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Big Week: The Biggest Air Battle of WWII
By James Holland.
432 pp. Atlantic Monthly Press, 2018. $28.

BRITISH AUTHOR JAMES HOLLAND excels at writing engaging, accessible books, while weaving the latest scholarship in with personal accounts gleaned from diaries, archives, and interviews. Here he turns his narrative talents to the struggle for air superiority over occupied Europe in 1943–1944, culminating with Operation Argument, the February 1944 assault on the German aircraft industry better known as “Big Week.”

This is far more than a simple battle study. Holland spends nearly two-thirds of the book setting the stage. He covers prewar thinking about air power, the slow buildup of the Combined Bomber Offensive, and the gradual realization that defeating the German air force was an absolute prerequisite for an invasion of the Continent, and for Allied victory. His treatment of the battle’s issues and controversies—the late 1943 command shakeup at the U.S. Eighth Air Force, the debate about U.S. Army Air Forces fighter escort tactics, and the development of technology—is judicious. And the author’s coverage of the Luftwaffe’s air defense effort is more accurate than that found in many accounts. The German defeat stemmed from many long- and short-term causes, not just Nazi bungling (though there was plenty of that).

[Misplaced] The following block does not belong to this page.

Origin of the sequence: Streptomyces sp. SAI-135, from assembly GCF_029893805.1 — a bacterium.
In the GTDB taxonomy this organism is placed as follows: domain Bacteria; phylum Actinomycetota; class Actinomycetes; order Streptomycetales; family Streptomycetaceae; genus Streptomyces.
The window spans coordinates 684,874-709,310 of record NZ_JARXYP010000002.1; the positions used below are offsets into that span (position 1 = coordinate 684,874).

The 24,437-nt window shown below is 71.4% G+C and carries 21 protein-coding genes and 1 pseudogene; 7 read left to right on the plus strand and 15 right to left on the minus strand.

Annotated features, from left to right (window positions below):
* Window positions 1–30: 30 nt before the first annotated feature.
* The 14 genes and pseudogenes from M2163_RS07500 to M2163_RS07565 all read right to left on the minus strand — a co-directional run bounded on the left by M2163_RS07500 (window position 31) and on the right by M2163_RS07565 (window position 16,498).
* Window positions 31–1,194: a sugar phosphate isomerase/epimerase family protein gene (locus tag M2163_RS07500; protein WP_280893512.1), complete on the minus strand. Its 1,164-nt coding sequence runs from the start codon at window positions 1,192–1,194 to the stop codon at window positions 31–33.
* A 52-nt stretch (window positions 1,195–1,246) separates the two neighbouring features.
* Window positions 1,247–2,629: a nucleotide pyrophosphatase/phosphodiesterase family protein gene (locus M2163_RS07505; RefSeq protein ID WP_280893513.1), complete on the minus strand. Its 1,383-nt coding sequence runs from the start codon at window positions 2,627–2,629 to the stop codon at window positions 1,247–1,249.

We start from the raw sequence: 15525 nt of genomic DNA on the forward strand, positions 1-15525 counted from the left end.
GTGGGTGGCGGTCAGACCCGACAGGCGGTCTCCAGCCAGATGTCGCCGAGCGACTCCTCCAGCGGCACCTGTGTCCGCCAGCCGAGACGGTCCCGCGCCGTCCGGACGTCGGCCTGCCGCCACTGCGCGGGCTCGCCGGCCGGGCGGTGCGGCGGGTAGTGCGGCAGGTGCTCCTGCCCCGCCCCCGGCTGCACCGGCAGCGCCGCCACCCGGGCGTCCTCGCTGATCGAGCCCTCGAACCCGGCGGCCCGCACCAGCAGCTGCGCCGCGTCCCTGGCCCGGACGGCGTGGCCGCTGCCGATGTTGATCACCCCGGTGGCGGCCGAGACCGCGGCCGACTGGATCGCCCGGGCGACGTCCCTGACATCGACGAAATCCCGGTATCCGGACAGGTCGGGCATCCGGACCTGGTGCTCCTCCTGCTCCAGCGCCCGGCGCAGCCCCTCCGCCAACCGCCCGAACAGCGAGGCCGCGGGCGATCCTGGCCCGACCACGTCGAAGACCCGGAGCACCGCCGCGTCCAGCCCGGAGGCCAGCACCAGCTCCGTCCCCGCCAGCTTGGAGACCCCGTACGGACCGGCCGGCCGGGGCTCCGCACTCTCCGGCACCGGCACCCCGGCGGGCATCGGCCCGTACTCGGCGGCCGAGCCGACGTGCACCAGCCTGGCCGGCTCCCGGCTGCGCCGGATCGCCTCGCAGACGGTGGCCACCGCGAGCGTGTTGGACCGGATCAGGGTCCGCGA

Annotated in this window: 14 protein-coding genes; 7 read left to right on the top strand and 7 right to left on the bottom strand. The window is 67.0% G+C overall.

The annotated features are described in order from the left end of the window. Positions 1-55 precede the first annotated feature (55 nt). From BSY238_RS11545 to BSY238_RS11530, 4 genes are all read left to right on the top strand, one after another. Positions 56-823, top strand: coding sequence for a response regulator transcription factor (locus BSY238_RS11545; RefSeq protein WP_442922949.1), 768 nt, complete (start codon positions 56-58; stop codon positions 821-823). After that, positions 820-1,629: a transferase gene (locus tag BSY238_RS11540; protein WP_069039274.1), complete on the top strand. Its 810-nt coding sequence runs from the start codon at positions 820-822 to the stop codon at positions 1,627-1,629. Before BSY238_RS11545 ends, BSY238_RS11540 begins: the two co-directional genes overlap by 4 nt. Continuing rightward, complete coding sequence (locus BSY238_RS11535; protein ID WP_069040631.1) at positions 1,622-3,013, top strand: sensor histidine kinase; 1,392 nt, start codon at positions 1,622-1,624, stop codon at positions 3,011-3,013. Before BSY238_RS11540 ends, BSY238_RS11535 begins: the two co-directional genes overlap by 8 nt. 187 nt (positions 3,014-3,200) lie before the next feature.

At bottom though, Big Week is a story about people. Many of Holland’s protagonists are familiar—Hollywood star and B-24 squadron commander Jimmy Stewart, Luftwaffe ace Heinz Knoke, and P-47 legend Bob Johnson to name a few. Yet Holland almost always manages to say something new. His examination of Luftwaffe fighter commander Adolf Galland, for example, relies not only on the pilot’s memoirs but on Galland’s much more candid 1945 interrogation.

Holland also brings less celebrated figures to the fore. We encounter two inseparable brothers, both captains in British heavy bomber crews; only one would survive the war. He describes the slumping morale in the Army Air Forces’ bomb groups through the poignant memories of a chaplain, ministering to aircrew and removing burned bodies from a crash scene. Holland does not neglect the ordinary “crew dogs,” unaware of the controversies swirling at the higher headquarters. Vignettes from German civilians round out the story.

The last third of the book—Big Week itself—brings together all of the personalities and narrative threads. Holland emphasizes not only the Eighth Air Force aspects of the story, but the “Forgotten Fifteenth” Air Force based in Italy and RAF Bomber Command. The book offers no startling revisionist conclusions. Nor does it plow new ground in examining the morality of the air war or the bombing campaign’s impact on the Nazi war economy. Its major accomplishment is to firmly place Big Week and the events surrounding it within the larger historical narrative of the Allied campaign in Western Europe. It was, Holland argues, the turning point of not just the air battle, but the entire war. —Richard R. Muller is a professor of military history at the USAF School of Advanced Air and Space Studies, Maxwell AFB, Alabama.

This review was originally published in the February 2019 issue of World War II magazine. Subscribe here.